MANILA, Philippines – A total of 273 tenants at the disputed Mile Long property in Makati City face eviction after the government enforced a vacate order, and the leasing firm – Sunvar Realty Development Corporation – said it would comply.
Reporters saw at least two establishments packing up Wednesday afternoon, August 16 – a production company and a Japanese restaurant. Tenants were also in meetings that afternoon.
The 2.9-hectare property is occupied by a variety of businesses, including restaurants and clinics. The notice served last Tuesday, August 15, said they had 3 days to "surrender the possession of the property."
Sunvar's counsel, Alma Mallonga, told Rappler in a phone interview that Sunvar is hoping that "some consideration" will be given to the tenants, whose businesses were suddenly affected by the legal battle.
"We have been preparing the units that Sunvar possesses. We are hoping, however, that there will be some consideration for the hundreds of tenants whose lives are being disrupted at this point. We are hoping that inasmuch as the government already has legal custody, we are hoping that arrangements can be arrived at," Mallonga said.
Tenants had bought from Sunvar most of the units at the property. Mallonga said Sunvar had the exclusive option to renew its sublease, which it did in 2002, for another 25 years. Mallonga said Sunvar had already paid P16.8 million to the government to cover the extended contract period until 2027.
"The tenants knew full well that the lease contract is only up to 2027. They knew; the tenants understood that by the end of 2027, these units would have to be returned," said Mallonga.
Asked if all tenants would vacate the property, Mallonga said: "Inasmuch as Sunvar continually articulated that we will abide, we told [tenants] that we understand that they have their own interests, they have their own take on the matter."
On whether the tenants are running after Sunvar, since they had paid for use of their units until 2027, Mallonga said "the most they can commit at this point" is try to ask the government for some "leeways" that it could extend to the tenants.
She said Sunvar was complying with the order to vacate now and would not make any move that will "impede the execution" of the order.
Sunvar's compliance is a turnaround from its defiance in 2015, when the Makati Metropolitan Trial Court (MeTC) Branch 61 first issued a decision ejecting it from the property.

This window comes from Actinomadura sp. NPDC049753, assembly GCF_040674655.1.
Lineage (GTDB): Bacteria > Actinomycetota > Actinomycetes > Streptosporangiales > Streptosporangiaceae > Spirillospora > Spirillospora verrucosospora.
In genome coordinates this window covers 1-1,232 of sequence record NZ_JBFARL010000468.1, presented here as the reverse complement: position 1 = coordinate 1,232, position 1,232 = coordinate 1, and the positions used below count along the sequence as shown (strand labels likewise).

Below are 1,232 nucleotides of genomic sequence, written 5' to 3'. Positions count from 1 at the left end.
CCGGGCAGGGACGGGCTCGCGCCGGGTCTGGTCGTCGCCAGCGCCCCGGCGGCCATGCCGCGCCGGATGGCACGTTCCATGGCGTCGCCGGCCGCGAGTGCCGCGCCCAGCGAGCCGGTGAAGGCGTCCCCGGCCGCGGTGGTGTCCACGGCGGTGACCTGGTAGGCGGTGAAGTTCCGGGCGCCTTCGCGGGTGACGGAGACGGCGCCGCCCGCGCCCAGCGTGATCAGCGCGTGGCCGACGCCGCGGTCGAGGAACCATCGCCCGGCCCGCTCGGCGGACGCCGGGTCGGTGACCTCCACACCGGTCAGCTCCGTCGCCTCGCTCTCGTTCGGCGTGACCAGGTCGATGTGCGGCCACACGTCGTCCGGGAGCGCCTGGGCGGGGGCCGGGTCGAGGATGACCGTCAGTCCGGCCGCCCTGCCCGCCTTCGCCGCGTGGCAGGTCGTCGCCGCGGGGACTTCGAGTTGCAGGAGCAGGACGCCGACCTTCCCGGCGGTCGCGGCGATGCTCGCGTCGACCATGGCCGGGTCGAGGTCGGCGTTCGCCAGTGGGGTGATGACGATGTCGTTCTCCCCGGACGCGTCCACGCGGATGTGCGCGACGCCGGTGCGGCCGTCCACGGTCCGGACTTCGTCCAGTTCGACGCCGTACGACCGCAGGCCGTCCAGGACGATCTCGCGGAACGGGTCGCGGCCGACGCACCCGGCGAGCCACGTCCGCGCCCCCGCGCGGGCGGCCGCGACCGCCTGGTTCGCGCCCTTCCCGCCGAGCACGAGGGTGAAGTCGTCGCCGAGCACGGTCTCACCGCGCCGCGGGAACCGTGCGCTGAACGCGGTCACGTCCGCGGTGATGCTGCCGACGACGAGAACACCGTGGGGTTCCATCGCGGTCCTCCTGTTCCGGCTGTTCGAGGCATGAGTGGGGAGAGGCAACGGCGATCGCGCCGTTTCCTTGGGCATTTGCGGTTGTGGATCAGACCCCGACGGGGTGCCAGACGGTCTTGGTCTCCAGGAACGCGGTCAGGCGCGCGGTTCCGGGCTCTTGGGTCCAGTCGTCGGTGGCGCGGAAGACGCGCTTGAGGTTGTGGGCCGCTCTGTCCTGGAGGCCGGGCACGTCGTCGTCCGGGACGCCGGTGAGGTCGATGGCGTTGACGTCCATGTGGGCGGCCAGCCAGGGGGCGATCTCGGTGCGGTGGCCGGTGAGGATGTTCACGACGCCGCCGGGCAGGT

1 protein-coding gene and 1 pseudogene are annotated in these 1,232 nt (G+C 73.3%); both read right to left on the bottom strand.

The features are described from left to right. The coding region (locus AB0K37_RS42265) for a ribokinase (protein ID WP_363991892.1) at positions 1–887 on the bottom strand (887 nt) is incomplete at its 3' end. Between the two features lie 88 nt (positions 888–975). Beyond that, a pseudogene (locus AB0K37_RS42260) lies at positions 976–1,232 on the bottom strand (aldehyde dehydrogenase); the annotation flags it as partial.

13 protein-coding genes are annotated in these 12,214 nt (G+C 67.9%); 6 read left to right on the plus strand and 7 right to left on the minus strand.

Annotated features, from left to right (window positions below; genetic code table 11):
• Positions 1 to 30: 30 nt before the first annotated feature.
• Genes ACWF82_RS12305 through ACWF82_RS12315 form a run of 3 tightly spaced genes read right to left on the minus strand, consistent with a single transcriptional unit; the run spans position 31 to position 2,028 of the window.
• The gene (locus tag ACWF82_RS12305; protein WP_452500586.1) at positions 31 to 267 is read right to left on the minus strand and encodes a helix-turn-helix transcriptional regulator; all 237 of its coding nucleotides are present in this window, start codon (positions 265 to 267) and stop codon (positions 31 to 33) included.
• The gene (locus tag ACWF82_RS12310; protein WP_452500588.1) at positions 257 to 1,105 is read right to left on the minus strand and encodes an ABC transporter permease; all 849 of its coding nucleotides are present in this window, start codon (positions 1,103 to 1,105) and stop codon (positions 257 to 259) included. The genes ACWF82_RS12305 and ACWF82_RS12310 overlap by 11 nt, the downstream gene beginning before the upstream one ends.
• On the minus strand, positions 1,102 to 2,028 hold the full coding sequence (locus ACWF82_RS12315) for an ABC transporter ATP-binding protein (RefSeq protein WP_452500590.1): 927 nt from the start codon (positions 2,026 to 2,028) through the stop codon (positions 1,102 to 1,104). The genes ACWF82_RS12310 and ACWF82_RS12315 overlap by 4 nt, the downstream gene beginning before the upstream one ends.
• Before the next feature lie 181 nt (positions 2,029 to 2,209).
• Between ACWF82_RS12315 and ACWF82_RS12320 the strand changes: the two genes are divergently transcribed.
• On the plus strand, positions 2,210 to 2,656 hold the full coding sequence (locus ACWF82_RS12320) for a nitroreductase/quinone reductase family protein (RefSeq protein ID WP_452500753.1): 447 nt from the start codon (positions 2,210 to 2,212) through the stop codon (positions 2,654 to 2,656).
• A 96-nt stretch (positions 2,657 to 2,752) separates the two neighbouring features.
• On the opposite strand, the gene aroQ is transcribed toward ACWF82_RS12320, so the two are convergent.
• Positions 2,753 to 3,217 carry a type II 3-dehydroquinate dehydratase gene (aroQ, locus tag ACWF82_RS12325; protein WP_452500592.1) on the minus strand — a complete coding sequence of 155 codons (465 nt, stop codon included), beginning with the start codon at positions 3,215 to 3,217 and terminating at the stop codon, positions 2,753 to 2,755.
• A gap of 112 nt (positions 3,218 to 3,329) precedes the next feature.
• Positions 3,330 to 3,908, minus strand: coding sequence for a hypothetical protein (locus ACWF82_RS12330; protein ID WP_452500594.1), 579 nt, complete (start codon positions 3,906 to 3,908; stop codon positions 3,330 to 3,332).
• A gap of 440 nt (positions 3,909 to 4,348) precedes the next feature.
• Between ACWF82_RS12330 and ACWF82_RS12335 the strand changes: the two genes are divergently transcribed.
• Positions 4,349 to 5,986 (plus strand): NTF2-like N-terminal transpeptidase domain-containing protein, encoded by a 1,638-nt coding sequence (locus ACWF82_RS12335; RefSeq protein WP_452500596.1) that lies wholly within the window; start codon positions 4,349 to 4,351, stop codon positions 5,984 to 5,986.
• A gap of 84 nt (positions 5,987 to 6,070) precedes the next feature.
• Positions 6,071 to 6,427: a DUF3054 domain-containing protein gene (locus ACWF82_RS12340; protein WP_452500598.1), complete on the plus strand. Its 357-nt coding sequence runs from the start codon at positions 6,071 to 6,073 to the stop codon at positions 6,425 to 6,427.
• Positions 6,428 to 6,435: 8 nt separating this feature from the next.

Mallonga said Sunvar was able to defy the order because there was no writ to execute then, and it resorted to the legal option of challenging the decision in court.
The legal battle has taken many routes over the years. MeTC Branch 61 ruled to eject Sunvar, which was challenged by the company through a petition for injunction before the Makati Regional Trial Court (RTC) Branch 59.
The Court of Appeals (CA), however, ruled in July that Makati RTC Branch 141 – not Branch 59 – has jurisdiction over the case.
In its resolution issued on August 14, the CA "remanded the case back to Makati RTC Branch 141 and directed the sheriff to execute the 10 June 2015 Decision of Makati MeTC Branch 61, which ordered Sunvar to vacate the Mile Long property."
Mallonga said Sunvar was surprised that the writ of execution came just a day after, on August 15.
Solicitor General Jose Calida personally served the writ to Mile Long just before 6 pm Tuesday.
Mallonga said Sunvar has a pending appeal before MeTC Branch 61 "which has not been resolved yet."
After the CA said RTC Branch 59 had no jurisdiction over the case, Sunvar filed a petition for certiorari before the Supreme Court (SC).
"We're still hoping at the end of the day, some years, or some months from now, we will have a final decision which will determine: was Sunvar correct? Or the government?" Mallonga said.
Asked what the scenario will be should Sunvar get a favorable decision in the future, Mallonga said the company will "have to work that out" when it happens.
Value of Mile Long
Sunvar will also pay around P500 million to the government or the equivalent of rentals for the period that it refused to vacate the property.
Sunvar provided photos to Rappler which showed the state of the property in the 1970s, or before it acquired and developed it.
"This was raw land....We spent on building the structure which is why it became commercially viable," Mallonga said.
According to the Solicitor General, Sunvar owes the government over P1.656 billion in rental fees, exclusive of legal interest, for "14 years and 7 months of squatting."
"Parang binababoy na nila (Sunvar) ang gobyerno eh (Sunvar seems to be mocking the government). We will not allow that," Calida said in a news briefing in July.
Sunvar disputed this. It said that when it agreed to the sublease agreement in 1980, the contract was for an initial 25-year period, up for renewal for another 25 years "to the exclusive option" of Sunvar.
"The government should honor its own commitment to us," Mallonga said.
Photo from Sunvar Realty Development Corporation
Since President Rodrigo Duterte took power, he has been repeatedly admonishing in public Sunvar's owners, the Prieto and Rufino families. The Prietos own the Philippine Daily Inquirer (PDI), the subject of Duterte's scathing criticism for supposedly running unfair negative reports about him and his administration.
Ramon Ang, the chief of the country's most diversified conglomerate San Miguel Corporation, is in talks with PDI owners to acquire a majority stake in the daily newspaper.